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Column 011915 Thompson

Monday, January 19, 2015


Is President Enrique Peña Nieto Calling the Tune in Mexico?


Barnard R. Thompson


An opinion piece, a rather uncharitable analysis, was published recently about the personae and realities of Mexican President Enrique Peña Nieto, his administration, and those behind him.  All this in the context of who may be some of the backroom power brokers in Mexico, and what could be in store for the nation.


"Zedillo, el hombre tras el poder de Peña," which (taking some liberties) translates as "Zedillo, the man behind Peña's throne," by Jesusa Cervantes, was published on January 9, 2015 by APRO, the news agency of the Mexican news and opinion weekly Proceso.  A wave-making magazine that, more often than not, harshly criticizes the establishment, commonly called "the system" in Mexico.


Quoting Mexico's Finance Minister, Luis Videgaray Caso, the piece begins: "… have no doubt, the government of President Enrique Peña Nieto will stay on this path that has yielded fruit, and good fruit, for the Mexican economy for some 20 years."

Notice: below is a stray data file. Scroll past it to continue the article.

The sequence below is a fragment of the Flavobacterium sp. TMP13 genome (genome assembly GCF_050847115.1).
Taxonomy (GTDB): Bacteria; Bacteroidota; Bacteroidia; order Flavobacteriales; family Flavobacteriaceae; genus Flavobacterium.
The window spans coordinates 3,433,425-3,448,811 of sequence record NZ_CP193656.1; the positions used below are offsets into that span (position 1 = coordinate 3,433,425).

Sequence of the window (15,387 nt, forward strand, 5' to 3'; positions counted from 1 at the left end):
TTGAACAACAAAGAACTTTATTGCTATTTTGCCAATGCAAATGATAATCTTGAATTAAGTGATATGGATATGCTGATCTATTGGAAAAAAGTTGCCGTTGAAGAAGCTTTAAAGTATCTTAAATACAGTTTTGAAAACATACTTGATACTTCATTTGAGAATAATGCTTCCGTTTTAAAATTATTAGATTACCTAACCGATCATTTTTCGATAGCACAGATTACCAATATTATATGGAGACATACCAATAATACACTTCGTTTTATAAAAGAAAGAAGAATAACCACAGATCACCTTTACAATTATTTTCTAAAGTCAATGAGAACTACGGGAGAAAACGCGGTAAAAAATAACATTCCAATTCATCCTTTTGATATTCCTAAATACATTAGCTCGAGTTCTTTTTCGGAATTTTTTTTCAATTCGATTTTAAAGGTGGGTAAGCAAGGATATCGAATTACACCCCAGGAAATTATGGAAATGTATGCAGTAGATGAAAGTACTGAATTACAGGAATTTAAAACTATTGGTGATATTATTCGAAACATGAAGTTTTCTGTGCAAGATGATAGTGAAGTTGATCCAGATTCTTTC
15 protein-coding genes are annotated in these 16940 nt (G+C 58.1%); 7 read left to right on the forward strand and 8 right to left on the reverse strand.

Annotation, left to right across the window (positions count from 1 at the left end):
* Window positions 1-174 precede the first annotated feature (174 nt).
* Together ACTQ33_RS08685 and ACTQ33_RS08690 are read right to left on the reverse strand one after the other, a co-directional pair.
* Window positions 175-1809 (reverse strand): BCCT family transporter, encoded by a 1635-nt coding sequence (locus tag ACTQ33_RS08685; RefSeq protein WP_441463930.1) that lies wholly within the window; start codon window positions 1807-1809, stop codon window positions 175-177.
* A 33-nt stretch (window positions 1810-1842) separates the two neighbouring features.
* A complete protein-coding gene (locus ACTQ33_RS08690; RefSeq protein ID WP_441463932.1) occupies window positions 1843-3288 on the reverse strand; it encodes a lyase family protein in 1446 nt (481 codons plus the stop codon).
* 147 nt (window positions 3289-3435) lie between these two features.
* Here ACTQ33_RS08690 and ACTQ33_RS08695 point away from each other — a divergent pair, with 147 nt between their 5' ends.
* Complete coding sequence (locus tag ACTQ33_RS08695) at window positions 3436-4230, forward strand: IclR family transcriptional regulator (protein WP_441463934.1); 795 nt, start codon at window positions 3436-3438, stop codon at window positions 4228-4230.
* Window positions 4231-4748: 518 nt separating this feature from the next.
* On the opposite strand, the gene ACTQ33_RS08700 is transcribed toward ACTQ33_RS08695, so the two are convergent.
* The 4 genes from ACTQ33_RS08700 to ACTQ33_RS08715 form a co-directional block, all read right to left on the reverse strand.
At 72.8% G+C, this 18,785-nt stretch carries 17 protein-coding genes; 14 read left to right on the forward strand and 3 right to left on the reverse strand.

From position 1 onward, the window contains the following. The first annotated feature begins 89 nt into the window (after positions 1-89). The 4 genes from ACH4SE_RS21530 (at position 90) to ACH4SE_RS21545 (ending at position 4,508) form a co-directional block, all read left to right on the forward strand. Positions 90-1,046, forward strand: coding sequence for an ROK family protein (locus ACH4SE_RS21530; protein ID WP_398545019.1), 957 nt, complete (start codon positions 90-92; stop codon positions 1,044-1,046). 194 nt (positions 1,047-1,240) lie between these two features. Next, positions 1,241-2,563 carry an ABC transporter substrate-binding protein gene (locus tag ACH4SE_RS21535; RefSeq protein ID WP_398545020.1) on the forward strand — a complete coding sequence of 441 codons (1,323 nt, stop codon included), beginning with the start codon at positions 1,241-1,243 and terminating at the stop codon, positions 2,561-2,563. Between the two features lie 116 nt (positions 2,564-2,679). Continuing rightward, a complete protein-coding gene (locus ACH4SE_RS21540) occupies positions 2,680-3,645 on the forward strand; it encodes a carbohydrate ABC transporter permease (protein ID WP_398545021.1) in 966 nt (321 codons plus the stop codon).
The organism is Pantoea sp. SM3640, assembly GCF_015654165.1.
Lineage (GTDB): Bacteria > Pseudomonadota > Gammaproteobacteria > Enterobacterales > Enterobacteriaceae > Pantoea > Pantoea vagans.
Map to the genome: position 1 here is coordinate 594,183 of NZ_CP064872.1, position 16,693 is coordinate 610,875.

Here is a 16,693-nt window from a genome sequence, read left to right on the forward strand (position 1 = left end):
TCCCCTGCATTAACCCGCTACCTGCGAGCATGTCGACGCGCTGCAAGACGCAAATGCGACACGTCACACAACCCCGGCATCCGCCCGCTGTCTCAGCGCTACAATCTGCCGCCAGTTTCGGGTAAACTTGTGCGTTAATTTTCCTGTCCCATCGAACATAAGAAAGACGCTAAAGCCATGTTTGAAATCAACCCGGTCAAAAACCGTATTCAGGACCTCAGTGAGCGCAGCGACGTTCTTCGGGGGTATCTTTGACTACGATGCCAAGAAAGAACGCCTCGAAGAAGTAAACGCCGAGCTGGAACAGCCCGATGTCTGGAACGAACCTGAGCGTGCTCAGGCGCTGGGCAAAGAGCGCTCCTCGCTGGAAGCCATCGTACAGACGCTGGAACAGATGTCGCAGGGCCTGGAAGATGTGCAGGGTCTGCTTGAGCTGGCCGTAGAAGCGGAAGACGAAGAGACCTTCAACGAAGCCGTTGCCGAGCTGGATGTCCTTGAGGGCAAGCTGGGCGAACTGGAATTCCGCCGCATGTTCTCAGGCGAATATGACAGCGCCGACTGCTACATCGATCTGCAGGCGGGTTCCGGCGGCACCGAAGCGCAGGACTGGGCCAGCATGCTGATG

"Earlier, he said that there could be spending cuts if the economy continues to plummet.  And Agustín Carstens, Governor of the Bank of Mexico, warned of another possible blow to our economy: rising interest rates."


The writer next questionably criticized Videgaray, his remarks and his claims.  Plus, she said, he was not talking about economic policies that began with Presidents Miguel de la Madrid or Carlos Salinas.


"Oh no!  The country's finance man paints his stripe and that of Peña Nieto: the economic model to follow is that of 20 years ago … subtly begun by [President] Ernesto Zedillo Ponce de León.


"To Videgaray, 1995 and Zedillo's economic policy marked the turning point of this country.  It is the before and after that 'has paid off.'


"Who has received the fruits?  Not Mexicans, [but] yes to a political group that today centers around Ernesto Zedillo….


"Zedillo Ponce de León today seems to be the man behind the power.  During his six year administration [1994-2000], he had a man as energy minister who, with time, would become key in order to maintain the threads of economic, and therefore political, power: Luis Téllez."


Luis Téllez Kuenzler [56], who holds a Doctorate in Economics from MIT, headed President Zedillo's Office of the Presidency until 1997, when he was named Secretary of Energy [97-2000].  Six years later, during the administration of President Felipe Calderón [2006-2012], Téllez, a member of the opposition PRI, was Secretary of Communications and Transportation until March of 2009, when he was named chairman of the Mexican Stock Exchange (BMV).  He left that position as of December 30, 2014.


Cervantes went on to say that, when Videgaray was named Secretary of Finance, he was at first seen as favoring policies of Carlos Salinas [1988-1994], an expectation that was soon dismissed.  One of the reasons, she notes – among his listened to advisors was Luis Téllez.